For the last several weeks, I have been exploring what “good and necessary consequence” means in the Westminster Confession of Faith.
As a result of some questions I’ve received about that series, I wanted to explain how infant baptism is established by good and necessary consequence of what is revealed about the covenant and the covenant sign in scripture. Let me start with a few disclaimers:
- I don’t expect this to be a slam dunk case for infant baptism. However, I do hope that it will help my Reformed Baptist brothers and sisters understand where we as paedobaptists (those who baptize infants of believers) are coming from.
- These arguments are by no means exhaustive. Full-length books have been written on this subject. I will not be able to address everything in one blog post. However, I hope sketch out an argument for infant baptism that will demonstrate why we conclude that children of believers must be baptized.
- This will not be a refutation of objections. I am laying out a positive case for infant baptism. For a refutation of objections, I would refer you to Calvin (his Institutes and Commentaries), Witsius, a Brakel, Turretin, and any of the other Reformed Scholastics who treat this subject with greater depth than I possibly can in one blog post.
Premise Set 1: The Covenant
1. God covenants with man throughout Scripture. The basic content of the covenant God makes after the fall is “I will be your God and you will be my people.” (Exod.6:7, Genesis 17:1-4; Lev. 26:12; Jeremiah 30:22; 2 Cor 6:16)
2. When God makes a covenant, he does not break it. (Deut 7:9; Psalm 89:34; Galatians 3:17)
3. When God acts, he does so according according to how He has acted and what He has promised before. (Psalm 25:7, Psalm 103:17; Genesis 26:3-5; Exodus 2:24-25; Luke 1:68-75; Galatians 3:17)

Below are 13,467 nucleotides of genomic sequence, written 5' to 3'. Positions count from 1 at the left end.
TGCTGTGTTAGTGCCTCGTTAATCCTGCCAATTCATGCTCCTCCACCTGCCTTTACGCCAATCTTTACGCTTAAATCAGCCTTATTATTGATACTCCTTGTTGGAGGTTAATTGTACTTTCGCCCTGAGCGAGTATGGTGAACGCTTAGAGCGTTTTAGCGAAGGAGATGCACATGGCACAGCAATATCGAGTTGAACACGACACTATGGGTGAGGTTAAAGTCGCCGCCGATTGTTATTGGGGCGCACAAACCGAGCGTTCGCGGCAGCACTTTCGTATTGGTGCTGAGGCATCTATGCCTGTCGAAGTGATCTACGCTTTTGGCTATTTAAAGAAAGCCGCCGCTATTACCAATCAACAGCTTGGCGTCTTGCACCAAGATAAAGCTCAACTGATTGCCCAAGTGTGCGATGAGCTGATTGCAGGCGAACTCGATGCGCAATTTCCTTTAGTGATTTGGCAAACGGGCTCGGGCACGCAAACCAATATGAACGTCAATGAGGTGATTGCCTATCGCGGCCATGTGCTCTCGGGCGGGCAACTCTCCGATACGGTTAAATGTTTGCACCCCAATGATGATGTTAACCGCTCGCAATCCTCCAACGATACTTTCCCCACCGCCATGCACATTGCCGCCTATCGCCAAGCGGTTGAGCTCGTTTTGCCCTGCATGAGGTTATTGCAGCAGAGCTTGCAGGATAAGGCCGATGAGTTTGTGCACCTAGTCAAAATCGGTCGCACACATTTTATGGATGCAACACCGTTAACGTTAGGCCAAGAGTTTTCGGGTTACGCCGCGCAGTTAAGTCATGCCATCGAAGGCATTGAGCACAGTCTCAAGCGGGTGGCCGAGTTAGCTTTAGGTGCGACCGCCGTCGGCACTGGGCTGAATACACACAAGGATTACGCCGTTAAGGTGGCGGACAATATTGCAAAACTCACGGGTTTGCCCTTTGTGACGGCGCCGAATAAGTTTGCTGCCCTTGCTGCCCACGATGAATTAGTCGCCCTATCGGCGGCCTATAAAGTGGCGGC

Conclusion: Given that God covenants with man throughout Scripture, that God does not break covenant, and that God acts according to how he has acted before and what he has promised, it follows that there is continuity in the history of redemption found in the covenant.
Sidenote: This is an area of significant disagreement between Reformed paedobaptists and credobaptists. It must be recognized that we all bring assumptions to the text. There’s no way to come to the text as a tabula rasa. Further, we all ask questions of the text to determine whether the data give us an answer. It seems to me that credobaptists must assume discontinuity between the covenants and makes that the basis for examining the evidence of Scripture. Similarly, the paedobaptist assumes a continuity between the covenants and makes that the basis for examining the evidence of Scripture. The question is: which assumption is more reasonable? Is it more reasonable to assume that God would act in substantially different ways throughout redemptive history? Or is it more reasonable to assume that he has acted in the same way throughout redemptive history? Moreover, would the apostles – for whom all previous covenants would have been between believers and their children – have assumed a continuity or a discontinuity? My assertion is that they would have assumed a continuity. I think this is borne out in the writings of the apostles. This brings us to our next set of premises.
Premise Set 2: The Substance of the Covenant
1. There has always been a substance of the covenant which is the basis for any promises given and that substance is really present in the covenant.
Hebrews 11:1: “Now faith is the substance [hypostasis] of things hoped for, the evidence of things not seen.”In this remarkable passage from Hebrews, I think we find some of the most convincing evidence for the paedobaptist covenantal view. Hypostasis, which is translated here as “substance”, denotes something that is substantially present for the one holding it. Here’s Herman Witsius on that point: